LETTER OF HIS HOLINESS
JOHN PAUL II
To Dr Pavel Smetana
It is almost time for my visit to the Czech Republic, a land which I have always held dear because of the brave testimony given by the followers of Christ during the period of atheistic oppression, which affected indiscriminately both Catholics and Protestants. I have long looked forward to the joy of this visit and, what I consider very important, to meeting in a spirit of brotherhood the Representatives of the various Churches and Christian Denominations.
I am very much aware of the apprehension and concern which the planned canonization of Blessed Jan Sarkander at Olomouc, in Moravia, has caused you, dear Brother, as well as many others. I hope you will be reassured to know that I have decided to take this step, not only at the invitation of the Bishops of the Czech Republic, but also because I see it as a providential opportunity to express, in a place marked by great significance, a critical evaluation of the religious wars of the seventeenth century, with their numerous victims, both Protestant and Catholic. Blessed Jan Sarkander was himself a victim of those unfortunate conflicts, which caused so much suffering for your own community at that time.
If I have agreed to accept the Bishops’ invitation, it is because I also see this as an occasion for all of us to pledge ourselves to ensure that such sins against Christian love must never again be committed.
On several occasions I have visited countries where memories remain strong of conflicts between Catholics and Protestants. I have always made urgent appeals for the members of the various Churches and Ecclesial Communities, and especially the members of the Catholic Church, not to allow past injustices to determine present relations. I am deeply convinced, especially as we approach the Third Millennium of the Christian era, that this is a time of grace for all of us, a time to ask pardon and to offer pardon, to look beyond the sufferings of the past and to work together to bear clearer witness to the Gospel of Jesus Christ, "so that the world may believe" (Jn. 17: 21). It is a time for the Church "to express profound regret for the weakness of so many of her sons and daughters who sullied her face, preventing her from mirroring the image of the Crucified Lord, the supreme witness of patient love and humble meekness" (John Paul II Tertio Millennio Adveniente, 35).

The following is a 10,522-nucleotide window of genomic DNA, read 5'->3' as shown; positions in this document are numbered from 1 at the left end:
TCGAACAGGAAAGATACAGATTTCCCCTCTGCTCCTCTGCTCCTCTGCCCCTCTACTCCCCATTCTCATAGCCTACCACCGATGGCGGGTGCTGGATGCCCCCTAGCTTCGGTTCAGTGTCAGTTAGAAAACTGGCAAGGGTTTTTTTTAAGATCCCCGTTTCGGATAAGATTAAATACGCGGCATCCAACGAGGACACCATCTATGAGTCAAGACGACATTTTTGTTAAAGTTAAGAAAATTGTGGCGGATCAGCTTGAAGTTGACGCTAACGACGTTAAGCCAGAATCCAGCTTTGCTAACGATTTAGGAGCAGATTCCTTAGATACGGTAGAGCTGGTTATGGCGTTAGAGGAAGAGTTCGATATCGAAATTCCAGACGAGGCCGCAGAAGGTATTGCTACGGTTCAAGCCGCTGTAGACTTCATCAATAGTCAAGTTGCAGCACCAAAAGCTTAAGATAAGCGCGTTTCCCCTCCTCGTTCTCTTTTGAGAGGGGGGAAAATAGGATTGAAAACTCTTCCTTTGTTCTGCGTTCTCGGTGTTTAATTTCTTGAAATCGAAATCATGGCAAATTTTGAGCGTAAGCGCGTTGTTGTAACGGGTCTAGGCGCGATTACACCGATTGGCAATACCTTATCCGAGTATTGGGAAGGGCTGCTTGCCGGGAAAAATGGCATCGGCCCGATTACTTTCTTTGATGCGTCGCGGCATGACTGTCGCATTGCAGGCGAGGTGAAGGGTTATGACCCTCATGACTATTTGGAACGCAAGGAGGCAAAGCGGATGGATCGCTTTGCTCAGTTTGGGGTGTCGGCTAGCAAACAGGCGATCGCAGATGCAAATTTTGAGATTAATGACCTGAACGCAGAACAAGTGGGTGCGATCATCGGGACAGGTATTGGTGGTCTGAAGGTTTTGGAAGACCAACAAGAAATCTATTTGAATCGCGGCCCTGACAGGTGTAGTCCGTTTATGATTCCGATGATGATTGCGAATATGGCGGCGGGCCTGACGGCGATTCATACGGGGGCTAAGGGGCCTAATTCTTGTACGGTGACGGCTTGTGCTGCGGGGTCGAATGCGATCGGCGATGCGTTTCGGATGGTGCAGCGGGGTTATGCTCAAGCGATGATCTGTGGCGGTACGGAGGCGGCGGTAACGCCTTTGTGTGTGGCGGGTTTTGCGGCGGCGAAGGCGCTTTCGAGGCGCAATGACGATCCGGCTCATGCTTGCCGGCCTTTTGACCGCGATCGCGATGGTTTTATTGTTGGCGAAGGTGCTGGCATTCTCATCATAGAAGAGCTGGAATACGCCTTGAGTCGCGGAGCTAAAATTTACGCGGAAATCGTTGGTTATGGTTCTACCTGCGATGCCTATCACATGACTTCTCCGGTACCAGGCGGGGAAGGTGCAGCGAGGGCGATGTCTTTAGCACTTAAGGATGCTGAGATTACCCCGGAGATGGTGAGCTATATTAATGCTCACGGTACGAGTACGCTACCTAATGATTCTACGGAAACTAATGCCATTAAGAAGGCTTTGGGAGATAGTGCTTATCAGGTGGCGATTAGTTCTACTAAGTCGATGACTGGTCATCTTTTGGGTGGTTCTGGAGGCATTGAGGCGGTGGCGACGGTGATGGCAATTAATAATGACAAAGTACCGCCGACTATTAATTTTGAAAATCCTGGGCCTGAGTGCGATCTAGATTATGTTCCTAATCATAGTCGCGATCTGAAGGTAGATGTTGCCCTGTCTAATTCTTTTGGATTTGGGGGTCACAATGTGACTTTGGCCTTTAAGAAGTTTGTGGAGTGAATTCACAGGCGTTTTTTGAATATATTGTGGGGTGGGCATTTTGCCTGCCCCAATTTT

In this spirit, the canonization of Jan Sarkander is not intended in any way to justify or approve of past violence, but only to recognize the personal merits of this son of Moravia: indeed, he has always been greatly loved and venerated there, by the Catholic clergy as well as by the laity, who undoubtedly do not look on him as the victim of religious hatred destined to reopen the wounds which time should by now have healed, but as a humble and steadfast example of sincere love of Christ, of dedication to souls, of fidelity to his pastoral ministry, and specifically to the Sacrament of Penance and the duties which it imposes.
I am confident that the new relationship that in recent years has happily developed between the Catholic Church and the other Christian Churches and Ecclesial Communities in the Czech Republic will continue to grow and be strengthened.
It is my ardent wish and prayer that my visit will contribute to further fostering this spirit of Christian unity, in accordance with the firm commitment made by the Second Vatican Council, a commitment which is one of the priorities of my own pastoral activity.
For this reason, I have asked Cardinal Edward Idris Cassidy, President of the Pontifical Council for Promoting Christian Unity, to deliver this letter of mine and to express to you my regret for not having written earlier, and to convey to you above all my sentiments of respect and esteem in Jesus Christ, the one Shepherd and Guardian of our souls (Cf. 1Pt. 2: 25).
From the Vatican, 2 May 1995.
IOANNES PAULUS PP. II
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